Houses of Benedictine monks: Canterbury College, Oxford

A History of the County of Oxford: Volume 2. Originally published by Victoria County History, London, 1907.

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, 'Houses of Benedictine monks: Canterbury College, Oxford', in A History of the County of Oxford: Volume 2, (London, 1907) pp. 68. British History Online [accessed 27 May 2024].

. "Houses of Benedictine monks: Canterbury College, Oxford", in A History of the County of Oxford: Volume 2, (London, 1907) 68. British History Online, accessed May 27, 2024,

. "Houses of Benedictine monks: Canterbury College, Oxford", A History of the County of Oxford: Volume 2, (London, 1907). 68. British History Online. Web. 27 May 2024,

In this section


As early as 1331 a hall near the church of St. Peter-in-the-East was bought by the priory of Christ Church, Canterbury, and four monks were sent to study at Oxford. (fn. 1) But in 1362 Simon Islip, archbishop of Canterbury, founded in the parish of St. Edward a college for twelve students, of whom four were to be monks and the rest secular clerks, and endowed it with the church of Pagham, Sussex; it also had at first rents from eight houses in Oxford, and something from the manors of Woodford, Northants, (fn. 2) and Worminghall, Bucks. (fn. 3) The first warden, a monk, was appointed in 1362, (fn. 4) but the charter of endowment is dated 1363, (fn. 5) and the licence to acquire land for building was not given until 1364. (fn. 6) In 1365 the founder, at a time when it was said he was in weak health, ousted the monks and appointed a secular, John Wiclif, to be warden; (fn. 7) but the next primate reinstated the monks, and after a struggle all the seculars were expelled by decision of the pope in 1370. (fn. 8) More land was bought in 1373, 1380, and 1392, (fn. 9) and in 1383 the number of monks was increased by five, who were to receive their maintenance from Canterbury, at the rate of 10d. a week. (fn. 10) Monks from other Benedictine houses were allowed to rent rooms, and we hear of inmates from Rochester, Coventry, Battle Abbey, Peterborough, and Evesham (or Eynsham). (fn. 11) To some extent they were all subject to the 'prior studentium,' the head of Gloucester College, and in 1426 he made complaint that the monks of Canterbury College did not observe in eating meat the same rules as the other Benedictine monks. (fn. 12) The endowments, which originally were about £86 a year, gradually disappeared. (fn. 13)

The heads of the college, generally called wardens, but occasionally priors, (fn. 14) were chosen from the monks of Canterbury by the prior of Christ Church, and admitted by the archbishop. (fn. 15) Shortly after the dissolution of the monasteries, the buildings, including a hall and chapel, were acquired by Christ Church. (fn. 16)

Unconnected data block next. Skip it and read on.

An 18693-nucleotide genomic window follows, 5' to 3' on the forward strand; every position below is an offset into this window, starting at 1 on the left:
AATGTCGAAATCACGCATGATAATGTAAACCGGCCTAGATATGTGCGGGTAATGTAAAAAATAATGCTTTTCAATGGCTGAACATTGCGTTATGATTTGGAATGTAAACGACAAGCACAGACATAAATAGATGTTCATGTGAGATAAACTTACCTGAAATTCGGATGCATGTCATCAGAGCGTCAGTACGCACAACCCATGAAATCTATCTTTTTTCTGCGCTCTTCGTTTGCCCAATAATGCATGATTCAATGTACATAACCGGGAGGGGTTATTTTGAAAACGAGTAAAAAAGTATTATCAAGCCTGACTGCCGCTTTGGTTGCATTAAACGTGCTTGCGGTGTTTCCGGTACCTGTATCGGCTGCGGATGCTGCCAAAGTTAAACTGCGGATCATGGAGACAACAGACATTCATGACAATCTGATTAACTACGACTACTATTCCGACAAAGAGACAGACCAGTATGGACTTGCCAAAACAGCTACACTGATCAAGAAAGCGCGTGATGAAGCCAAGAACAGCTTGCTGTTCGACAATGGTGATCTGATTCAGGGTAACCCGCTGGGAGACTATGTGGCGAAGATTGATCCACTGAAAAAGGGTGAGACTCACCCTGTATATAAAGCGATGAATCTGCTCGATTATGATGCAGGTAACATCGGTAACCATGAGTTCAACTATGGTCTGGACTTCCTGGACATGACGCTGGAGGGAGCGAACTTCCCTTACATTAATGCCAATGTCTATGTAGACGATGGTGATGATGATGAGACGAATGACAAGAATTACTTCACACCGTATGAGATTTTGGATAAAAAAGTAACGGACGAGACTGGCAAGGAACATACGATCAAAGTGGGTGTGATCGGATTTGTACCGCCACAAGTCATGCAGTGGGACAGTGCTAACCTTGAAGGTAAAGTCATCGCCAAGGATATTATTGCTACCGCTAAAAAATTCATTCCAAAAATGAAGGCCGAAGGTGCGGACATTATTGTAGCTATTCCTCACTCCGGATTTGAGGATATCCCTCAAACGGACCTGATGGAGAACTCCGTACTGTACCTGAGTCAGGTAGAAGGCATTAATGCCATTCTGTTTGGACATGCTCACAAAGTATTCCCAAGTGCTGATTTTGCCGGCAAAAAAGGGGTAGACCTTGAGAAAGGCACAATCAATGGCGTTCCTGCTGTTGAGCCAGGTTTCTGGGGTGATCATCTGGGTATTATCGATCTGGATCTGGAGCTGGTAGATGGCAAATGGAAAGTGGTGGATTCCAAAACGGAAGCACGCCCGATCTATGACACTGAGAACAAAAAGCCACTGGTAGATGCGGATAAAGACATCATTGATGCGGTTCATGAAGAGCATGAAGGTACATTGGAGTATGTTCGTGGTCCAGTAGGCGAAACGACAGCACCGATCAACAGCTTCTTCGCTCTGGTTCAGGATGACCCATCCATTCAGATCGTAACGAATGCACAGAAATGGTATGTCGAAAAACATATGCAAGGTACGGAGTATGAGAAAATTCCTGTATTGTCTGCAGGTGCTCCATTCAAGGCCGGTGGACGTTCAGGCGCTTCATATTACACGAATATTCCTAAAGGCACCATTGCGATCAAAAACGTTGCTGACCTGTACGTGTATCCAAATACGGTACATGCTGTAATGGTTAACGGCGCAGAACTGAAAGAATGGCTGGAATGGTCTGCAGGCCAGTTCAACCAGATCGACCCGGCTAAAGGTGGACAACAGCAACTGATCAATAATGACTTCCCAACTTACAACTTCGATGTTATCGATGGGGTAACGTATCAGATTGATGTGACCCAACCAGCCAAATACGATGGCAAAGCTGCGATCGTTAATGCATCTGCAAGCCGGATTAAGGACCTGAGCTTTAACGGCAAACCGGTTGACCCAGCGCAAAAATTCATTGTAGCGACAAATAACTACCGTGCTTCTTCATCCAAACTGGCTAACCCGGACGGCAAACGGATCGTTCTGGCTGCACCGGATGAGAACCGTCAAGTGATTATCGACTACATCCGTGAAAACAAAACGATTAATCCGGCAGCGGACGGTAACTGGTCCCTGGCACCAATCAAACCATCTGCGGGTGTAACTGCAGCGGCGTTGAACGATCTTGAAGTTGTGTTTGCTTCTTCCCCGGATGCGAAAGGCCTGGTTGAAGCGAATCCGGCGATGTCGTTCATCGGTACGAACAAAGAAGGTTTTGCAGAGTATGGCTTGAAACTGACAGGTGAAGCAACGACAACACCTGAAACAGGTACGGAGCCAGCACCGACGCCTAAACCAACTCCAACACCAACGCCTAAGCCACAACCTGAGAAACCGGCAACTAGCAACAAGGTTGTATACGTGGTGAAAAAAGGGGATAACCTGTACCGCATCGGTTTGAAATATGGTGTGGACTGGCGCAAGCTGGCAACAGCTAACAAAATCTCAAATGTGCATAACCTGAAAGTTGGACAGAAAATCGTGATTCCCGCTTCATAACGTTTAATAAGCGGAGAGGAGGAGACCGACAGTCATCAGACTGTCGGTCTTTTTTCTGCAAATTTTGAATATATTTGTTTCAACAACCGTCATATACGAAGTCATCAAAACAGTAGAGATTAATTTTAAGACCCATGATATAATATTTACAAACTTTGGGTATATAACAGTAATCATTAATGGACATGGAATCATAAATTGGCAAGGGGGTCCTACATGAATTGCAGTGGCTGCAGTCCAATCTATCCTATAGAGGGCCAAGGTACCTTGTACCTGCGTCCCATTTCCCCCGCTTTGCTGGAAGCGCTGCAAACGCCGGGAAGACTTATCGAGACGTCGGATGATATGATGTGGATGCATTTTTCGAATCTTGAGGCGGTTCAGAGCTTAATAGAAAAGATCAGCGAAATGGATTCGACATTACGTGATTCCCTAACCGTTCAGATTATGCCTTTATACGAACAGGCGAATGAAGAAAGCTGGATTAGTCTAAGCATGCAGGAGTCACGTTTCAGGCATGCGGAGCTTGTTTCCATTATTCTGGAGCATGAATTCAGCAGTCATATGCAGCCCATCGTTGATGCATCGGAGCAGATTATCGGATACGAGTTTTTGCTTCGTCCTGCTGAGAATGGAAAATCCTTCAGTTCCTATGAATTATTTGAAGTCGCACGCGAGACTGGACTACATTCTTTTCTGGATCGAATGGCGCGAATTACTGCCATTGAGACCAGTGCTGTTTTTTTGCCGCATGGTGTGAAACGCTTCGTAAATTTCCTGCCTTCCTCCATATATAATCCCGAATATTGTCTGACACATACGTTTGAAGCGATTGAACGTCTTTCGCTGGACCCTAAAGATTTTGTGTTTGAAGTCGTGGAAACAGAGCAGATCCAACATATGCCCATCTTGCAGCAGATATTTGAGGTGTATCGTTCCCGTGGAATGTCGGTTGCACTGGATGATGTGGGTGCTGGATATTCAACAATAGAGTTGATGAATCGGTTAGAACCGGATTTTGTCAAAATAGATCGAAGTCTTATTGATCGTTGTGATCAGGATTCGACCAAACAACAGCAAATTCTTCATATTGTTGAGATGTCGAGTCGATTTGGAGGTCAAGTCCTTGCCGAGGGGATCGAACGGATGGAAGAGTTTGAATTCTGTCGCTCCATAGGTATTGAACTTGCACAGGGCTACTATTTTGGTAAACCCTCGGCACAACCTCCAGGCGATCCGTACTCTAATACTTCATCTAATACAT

Priors of Canterbury College (fn. 17)

Henry Wodhull, appointed 1362

John Wyclyve, appointed 1365

Richard de Hatfield, occurs 1367 (fn. 18)

John Radington, appointed 1367

Henry Wodhull, reappointed 1367

John Bydington, appointed 1370

William Richmond, appointed 1371

William Dovorre, appointed 1380

John Aleyn, c. 1382

William Chert, occurs 1396

William Hadley, occurs 1400

Thomas Tokynham, occurs 1401

Thomas Wyking, appointed 1401

Richard Godmersham, appointed 1403, occurs 1410

John Langdon, occurs 1411 (fn. 19)

John Waltham, occurs 1440

Robert Lynton, occurs 1444

John Wodnesburgh, occurs 1447

William Thorden, occurs 1449

Richard Gravene, recalled from Oxford in 1454

William Hadlegh, occurs 1459

Reginald Goldston, occurs 1466

Thomas Goldston, occurs 1473 (fn. 20)

William Chichele, appointed 1473 (fn. 21)

Thomas Umfrey, occurs 1475

Robert Estrie, occurs 1494

Thomas Chandler, occurs 1495

Robert Holyngborne, occurs 1501-6

William Gyllyngham, occurs 1508-9

Edward Bocking, occurs 1512 and 1518 (fn. 22)

Richard Thorney or Thornden, occurs 1529-34

William Sandwych, occurs 1536


  • 1. Lit. Cant. (Rolls Ser.), i, 392.
  • 2. Lit. Cant. ii, 447; Hist. MSS. Com. Rep. v, 450; Wood, City of Oxford (ed. Clark), ii, 276.
  • 3. Lipscombe, Hist. of Bucks. i, 574.
  • 4. Hist. MSS. Com. Rep. ix, 89.
  • 5. Wood, City of Oxford (ed. Clark), ii, 276.
  • 6. Ibid. 277.
  • 7. Not to be identified with the reformer, according to Mr. Rashdall, Universities of Europe, ii, 498. The best account of the struggle is in Maxwell Lyte's Hist. of the University, 177–80.
  • 8. Lit. Cant. ii, p. xxviii. But the case was still proceeding in 1371. Hist. MSS. Com. Rep. viii, 342.
  • 9. Wood, op. cit. ii, 277, and Pat. R.
  • 10. Wood, op. cit. ii, 285.
  • 11. Hist. MSS. Com. Rep. v, 451.
  • 12. Reyner, Apostolatus, App. 188.
  • 13. Wood, op. cit. ii, 289.
  • 14. Rec. of the City of Oxford, 178 n.
  • 15. Wood, op. cit. ii, 285.
  • 16. Ibid. ii, 289.
  • 17. Ibid. 287–9.
  • 18. According to Hist. MSS. Com. Rep. ix, 89.
  • 19. Ibid. 112. Given by Wood, on the authority of Twyne, as occurring 1478.
  • 20. Lit. Cant. (Rolls Ser.), ii, 262.
  • 21. Ibid. 272.
  • 22. Hist. MSS. Com. Rep. ix, 120.